- The Washington Times
Tuesday, July 6, 2021

Baseball’s enforcement of foreign substance use by pitchers, doctoring the ball to add velocity and spin rate, began with a bang — or rather, it began with the dropping of drawers on the field.

That’s what Oakland Athletics reliever Sergio Romo did when an umpire stopped to check him for the presence of any sticky stuff June 22. Romo’s incident followed Max Scherzer’s spectacle, finding himself unbuckling his belt in the middle of an inning before an umpire felt the Washington Nationals ace’s sweaty hair for any foreign substances. There were none.


Those incidents added drama to MLB’s decision to ramp up enforcement of foreign substances, which have long been banned but laxly policed until recently. But in the two weeks that have transpired since, the on-field displays have given way to a grudging acceptance of the new norm, with pitchers handing umpires their hat and glove before getting on their way to the dugout — no disrobing necessary.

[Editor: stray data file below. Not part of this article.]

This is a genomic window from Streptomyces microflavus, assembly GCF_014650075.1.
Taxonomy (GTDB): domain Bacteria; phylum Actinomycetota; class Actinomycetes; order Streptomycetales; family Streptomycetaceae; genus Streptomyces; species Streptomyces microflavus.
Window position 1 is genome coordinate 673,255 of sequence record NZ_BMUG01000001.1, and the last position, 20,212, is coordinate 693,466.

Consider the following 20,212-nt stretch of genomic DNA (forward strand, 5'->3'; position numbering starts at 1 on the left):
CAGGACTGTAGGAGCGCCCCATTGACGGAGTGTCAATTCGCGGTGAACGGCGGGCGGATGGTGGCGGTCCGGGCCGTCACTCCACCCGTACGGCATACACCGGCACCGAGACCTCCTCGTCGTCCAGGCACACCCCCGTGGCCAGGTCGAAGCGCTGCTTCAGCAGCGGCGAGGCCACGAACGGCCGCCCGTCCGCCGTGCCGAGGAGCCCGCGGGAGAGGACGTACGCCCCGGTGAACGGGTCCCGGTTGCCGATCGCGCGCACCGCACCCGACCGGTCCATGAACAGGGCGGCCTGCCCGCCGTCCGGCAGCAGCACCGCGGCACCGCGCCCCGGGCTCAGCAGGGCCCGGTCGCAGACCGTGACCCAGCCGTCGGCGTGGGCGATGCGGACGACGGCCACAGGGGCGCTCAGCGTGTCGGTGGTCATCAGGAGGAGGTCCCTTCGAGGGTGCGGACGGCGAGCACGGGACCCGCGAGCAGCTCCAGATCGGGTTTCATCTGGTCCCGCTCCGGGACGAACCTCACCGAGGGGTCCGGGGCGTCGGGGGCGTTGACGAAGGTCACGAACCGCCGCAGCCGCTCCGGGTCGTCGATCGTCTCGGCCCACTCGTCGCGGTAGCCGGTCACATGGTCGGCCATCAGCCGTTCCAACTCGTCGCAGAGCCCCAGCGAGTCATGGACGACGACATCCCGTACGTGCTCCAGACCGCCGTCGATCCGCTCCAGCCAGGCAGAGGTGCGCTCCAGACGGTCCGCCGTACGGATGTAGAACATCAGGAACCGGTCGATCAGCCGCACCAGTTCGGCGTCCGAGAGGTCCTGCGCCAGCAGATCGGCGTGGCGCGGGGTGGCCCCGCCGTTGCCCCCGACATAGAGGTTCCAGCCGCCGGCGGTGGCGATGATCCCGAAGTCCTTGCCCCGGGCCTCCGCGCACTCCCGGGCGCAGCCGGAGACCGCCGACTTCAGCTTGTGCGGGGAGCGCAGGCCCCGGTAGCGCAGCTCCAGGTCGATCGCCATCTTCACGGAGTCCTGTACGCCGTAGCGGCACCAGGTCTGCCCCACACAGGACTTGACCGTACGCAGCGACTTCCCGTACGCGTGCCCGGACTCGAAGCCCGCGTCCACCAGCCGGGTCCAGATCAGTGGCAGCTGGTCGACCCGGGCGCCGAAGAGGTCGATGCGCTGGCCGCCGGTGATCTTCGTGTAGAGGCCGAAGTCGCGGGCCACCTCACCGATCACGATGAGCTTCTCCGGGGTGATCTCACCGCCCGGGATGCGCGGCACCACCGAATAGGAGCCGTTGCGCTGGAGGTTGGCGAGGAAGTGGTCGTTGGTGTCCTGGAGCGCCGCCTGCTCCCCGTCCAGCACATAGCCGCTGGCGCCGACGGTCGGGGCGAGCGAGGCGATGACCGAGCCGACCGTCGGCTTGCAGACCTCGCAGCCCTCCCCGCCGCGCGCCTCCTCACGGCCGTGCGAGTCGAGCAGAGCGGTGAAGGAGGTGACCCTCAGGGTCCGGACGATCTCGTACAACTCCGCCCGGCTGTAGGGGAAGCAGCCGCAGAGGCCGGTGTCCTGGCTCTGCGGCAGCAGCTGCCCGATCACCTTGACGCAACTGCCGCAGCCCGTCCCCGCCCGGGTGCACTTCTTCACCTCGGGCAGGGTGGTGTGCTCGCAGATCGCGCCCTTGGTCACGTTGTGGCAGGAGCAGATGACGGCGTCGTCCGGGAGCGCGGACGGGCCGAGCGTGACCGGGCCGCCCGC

And while two weeks in baseball is a small sample size compared to the full 162-game slate, the changes have been noticeable, albeit minute in some senses.

The largest difference between pre- and post-enforcement times has been the sharp reduction in spin rate, which is a measure of how many revolutions a baseball makes per minute across the 60 feet, 6 inches between the mound and home plate.